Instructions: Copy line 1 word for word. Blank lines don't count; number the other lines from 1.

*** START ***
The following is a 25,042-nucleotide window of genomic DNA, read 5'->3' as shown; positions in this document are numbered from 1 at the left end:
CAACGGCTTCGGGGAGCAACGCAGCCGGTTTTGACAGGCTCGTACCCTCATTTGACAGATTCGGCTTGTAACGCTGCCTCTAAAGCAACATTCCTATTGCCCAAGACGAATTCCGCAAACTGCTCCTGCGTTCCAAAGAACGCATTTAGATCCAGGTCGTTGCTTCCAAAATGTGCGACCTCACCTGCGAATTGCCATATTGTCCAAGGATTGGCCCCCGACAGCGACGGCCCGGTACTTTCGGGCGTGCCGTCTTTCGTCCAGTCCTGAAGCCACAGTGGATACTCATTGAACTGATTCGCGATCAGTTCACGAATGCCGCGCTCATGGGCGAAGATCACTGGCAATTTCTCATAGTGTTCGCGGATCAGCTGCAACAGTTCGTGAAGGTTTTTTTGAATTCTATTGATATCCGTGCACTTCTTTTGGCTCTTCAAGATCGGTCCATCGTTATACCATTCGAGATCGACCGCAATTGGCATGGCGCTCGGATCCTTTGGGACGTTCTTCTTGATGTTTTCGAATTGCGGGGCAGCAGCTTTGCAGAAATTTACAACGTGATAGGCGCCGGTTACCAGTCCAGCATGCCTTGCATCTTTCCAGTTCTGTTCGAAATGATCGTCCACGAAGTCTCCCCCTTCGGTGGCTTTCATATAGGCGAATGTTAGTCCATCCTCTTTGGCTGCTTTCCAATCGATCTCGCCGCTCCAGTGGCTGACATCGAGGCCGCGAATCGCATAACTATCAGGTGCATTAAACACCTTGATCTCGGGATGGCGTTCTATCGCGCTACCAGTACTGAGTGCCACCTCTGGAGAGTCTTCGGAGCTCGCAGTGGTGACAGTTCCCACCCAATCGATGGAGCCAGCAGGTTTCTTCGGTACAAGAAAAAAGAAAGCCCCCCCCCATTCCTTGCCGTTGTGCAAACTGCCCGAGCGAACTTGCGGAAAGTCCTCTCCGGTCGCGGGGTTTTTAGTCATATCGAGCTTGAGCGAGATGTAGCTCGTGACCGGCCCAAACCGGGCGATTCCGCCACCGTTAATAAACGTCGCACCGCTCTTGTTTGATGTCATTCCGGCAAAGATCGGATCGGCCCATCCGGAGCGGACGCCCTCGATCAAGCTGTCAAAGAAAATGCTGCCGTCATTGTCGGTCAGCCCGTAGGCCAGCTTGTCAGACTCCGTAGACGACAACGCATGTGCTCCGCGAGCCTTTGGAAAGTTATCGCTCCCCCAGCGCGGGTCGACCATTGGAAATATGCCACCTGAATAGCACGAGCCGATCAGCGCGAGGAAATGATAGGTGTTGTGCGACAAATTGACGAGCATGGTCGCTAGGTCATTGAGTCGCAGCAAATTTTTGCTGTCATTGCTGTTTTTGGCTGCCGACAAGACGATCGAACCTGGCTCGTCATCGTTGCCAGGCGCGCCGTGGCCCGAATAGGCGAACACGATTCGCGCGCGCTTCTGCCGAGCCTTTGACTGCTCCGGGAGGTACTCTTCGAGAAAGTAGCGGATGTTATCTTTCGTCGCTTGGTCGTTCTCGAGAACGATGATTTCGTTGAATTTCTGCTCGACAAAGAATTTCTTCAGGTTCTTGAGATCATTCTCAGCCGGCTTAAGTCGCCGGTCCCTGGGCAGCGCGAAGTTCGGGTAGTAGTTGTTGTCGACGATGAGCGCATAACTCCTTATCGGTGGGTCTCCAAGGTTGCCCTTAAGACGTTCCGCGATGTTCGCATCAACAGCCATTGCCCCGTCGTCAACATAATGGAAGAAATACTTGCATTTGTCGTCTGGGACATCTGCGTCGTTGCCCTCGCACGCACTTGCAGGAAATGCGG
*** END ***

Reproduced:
The following is a 25,042-nucleotide window of genomic DNA, read 5'->3' as shown; positions in this document are numbered from 1 at the left end: